Toyota: Why It's a Sell
Ford's (F) plans to slash 10% of its staff not only deal a direct blow to President Donald Trump's pledge to protect U.S. manufacturing jobs but also suggest continued weakness in global auto demand, notes Northern Trust Capital Markets' head of Asia research Douglas Morton. Morton argues that doesn't bode well for Toyota (7203.JP).
Photographer: Tomohiro Ohsumi/Bloomberg
Even the hopes of continued robustness in Chinese demand (as implied by the recent Toyota results in which their expectations in China were among the only ray of light in our opinion) may start to come under question. Warning signs are building in China's OEM market, not least in the continued record wide margins between Chinese Rebar and HRC, but also with the concerning trends released by China Passenger Car Association and with China's latest call for domestically driven New Energy Vehicle investment, the competitive environment is only getting harder for the market that has accounted for the vast majority of global OEM growth in the last 5 years. (We believe Toyota's comfort on the demand environment for this market may prove to be short lived - Sell Toyota).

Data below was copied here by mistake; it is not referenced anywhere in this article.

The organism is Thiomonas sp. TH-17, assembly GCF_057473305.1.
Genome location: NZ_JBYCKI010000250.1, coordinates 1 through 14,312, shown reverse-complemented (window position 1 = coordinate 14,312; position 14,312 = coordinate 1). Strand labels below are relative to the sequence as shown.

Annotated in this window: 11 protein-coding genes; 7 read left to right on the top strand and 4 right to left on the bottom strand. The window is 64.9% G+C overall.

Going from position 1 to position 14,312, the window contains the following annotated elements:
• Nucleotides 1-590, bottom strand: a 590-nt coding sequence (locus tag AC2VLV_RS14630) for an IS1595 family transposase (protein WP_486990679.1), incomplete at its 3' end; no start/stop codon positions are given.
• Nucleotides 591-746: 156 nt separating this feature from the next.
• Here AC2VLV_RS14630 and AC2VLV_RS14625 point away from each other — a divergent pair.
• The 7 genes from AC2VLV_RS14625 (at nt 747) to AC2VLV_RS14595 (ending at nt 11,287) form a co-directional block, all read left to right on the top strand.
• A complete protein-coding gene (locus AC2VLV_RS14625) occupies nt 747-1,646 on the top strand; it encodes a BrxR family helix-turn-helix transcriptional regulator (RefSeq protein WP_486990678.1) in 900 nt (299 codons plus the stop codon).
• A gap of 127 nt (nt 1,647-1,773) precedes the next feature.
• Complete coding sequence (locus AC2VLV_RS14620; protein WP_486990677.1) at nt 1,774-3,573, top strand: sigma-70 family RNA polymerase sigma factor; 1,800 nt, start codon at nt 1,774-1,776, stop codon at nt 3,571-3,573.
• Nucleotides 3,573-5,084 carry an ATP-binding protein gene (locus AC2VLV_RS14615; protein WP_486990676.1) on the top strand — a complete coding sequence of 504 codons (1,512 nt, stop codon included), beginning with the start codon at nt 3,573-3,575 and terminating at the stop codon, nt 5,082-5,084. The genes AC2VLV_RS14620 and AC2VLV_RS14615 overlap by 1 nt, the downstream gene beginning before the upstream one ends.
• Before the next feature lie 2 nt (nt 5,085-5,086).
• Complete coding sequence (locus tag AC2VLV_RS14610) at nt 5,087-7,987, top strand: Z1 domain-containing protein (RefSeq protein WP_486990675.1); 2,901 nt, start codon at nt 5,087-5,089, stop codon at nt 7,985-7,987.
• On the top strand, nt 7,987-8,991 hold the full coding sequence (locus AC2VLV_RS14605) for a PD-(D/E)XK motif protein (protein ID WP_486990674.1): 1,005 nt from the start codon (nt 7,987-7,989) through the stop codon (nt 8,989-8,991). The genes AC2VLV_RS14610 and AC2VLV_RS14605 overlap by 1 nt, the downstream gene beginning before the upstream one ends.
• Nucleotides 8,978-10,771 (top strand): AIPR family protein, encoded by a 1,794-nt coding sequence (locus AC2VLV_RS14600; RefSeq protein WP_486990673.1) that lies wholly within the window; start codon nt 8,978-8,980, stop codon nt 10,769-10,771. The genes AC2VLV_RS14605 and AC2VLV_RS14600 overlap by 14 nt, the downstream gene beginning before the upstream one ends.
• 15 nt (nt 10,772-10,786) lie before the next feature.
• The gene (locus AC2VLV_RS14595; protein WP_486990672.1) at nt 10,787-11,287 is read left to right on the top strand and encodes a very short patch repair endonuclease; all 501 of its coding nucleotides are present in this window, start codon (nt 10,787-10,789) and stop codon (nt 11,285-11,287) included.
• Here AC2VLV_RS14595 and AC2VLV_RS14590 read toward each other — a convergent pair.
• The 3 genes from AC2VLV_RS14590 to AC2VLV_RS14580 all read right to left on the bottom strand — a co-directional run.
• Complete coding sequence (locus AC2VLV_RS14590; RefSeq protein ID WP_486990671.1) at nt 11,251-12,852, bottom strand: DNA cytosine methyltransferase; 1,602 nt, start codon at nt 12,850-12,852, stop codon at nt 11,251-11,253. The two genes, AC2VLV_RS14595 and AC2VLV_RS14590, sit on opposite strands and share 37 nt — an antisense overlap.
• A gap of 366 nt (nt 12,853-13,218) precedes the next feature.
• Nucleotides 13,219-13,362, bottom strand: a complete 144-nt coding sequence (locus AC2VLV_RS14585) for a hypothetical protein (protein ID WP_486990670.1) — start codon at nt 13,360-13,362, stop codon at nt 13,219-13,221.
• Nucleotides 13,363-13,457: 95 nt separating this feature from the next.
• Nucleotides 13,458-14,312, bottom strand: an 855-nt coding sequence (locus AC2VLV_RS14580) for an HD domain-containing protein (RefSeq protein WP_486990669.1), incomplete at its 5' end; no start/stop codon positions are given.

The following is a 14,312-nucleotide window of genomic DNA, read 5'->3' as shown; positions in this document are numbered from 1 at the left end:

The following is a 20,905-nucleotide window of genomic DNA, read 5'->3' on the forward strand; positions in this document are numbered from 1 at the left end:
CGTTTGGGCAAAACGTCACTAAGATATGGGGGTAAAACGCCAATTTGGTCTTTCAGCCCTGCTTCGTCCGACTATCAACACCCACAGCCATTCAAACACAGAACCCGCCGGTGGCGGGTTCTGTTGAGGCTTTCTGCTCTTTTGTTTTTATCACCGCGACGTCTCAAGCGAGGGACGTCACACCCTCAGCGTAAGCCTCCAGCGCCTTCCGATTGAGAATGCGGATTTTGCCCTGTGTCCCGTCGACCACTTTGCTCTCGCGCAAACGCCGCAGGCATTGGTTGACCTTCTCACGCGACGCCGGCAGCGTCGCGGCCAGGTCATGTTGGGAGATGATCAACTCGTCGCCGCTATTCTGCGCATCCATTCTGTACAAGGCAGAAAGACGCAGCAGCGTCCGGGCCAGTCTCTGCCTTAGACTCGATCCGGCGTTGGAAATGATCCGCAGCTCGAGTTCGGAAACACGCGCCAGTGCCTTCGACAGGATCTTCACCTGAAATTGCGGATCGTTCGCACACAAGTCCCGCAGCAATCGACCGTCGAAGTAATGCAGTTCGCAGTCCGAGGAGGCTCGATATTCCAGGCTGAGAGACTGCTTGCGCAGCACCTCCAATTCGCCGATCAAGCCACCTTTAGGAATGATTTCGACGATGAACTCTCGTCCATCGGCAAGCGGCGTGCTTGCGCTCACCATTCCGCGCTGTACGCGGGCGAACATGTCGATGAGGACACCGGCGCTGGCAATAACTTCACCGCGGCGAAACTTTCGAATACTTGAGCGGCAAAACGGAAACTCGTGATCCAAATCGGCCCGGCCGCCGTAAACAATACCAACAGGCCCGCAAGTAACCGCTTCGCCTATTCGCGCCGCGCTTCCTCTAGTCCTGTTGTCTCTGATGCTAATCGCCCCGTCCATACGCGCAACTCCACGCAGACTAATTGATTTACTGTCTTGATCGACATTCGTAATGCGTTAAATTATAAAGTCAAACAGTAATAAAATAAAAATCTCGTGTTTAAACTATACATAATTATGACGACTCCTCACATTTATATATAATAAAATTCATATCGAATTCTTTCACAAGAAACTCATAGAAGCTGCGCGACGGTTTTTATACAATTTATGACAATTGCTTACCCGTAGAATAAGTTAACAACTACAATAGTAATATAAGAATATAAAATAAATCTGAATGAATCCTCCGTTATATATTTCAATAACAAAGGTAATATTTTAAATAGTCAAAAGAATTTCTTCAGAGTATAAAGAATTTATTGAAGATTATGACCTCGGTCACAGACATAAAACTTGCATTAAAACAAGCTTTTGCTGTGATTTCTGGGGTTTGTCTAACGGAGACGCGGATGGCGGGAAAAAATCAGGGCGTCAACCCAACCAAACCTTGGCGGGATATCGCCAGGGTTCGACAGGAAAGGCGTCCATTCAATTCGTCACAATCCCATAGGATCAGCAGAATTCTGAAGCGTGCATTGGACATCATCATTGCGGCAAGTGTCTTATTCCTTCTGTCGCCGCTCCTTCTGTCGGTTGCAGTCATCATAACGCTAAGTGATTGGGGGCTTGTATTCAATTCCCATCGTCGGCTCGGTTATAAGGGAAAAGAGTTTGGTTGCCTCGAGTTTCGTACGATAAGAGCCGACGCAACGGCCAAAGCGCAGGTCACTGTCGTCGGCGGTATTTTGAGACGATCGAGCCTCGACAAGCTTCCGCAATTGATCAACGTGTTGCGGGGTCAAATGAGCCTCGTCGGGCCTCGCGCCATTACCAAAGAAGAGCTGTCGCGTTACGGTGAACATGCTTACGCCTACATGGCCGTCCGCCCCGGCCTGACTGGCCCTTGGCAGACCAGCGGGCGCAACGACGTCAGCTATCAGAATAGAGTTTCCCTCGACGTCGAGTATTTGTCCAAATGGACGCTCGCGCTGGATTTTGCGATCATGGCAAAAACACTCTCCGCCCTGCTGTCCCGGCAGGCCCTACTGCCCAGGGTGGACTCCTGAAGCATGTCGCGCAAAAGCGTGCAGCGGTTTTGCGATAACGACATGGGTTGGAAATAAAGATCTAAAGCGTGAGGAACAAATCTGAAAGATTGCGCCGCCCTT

And Morton notes weak demand could be only the beginning of Japanese car maker's woes.
Elsewhere, it may also be worth highlighting once more the fact that Ford and Toyota are likely to remain the two companies most under pressure from the developing auto finance crisis globally. Captive units (the car manufacturers themselves) have been taking significant market share from finance companies and banks as interest rates have declined. Captive finance companies held a new car market share of around 50% in 2Q14 and captive finance units make up around 10% of the revenue of auto manufacturers such as General Motors, Ford, Toyota, and Honda.
Toyota shares are down 12.5% this year and trade at 10 times forward earnings, which is in line with its five-year average level.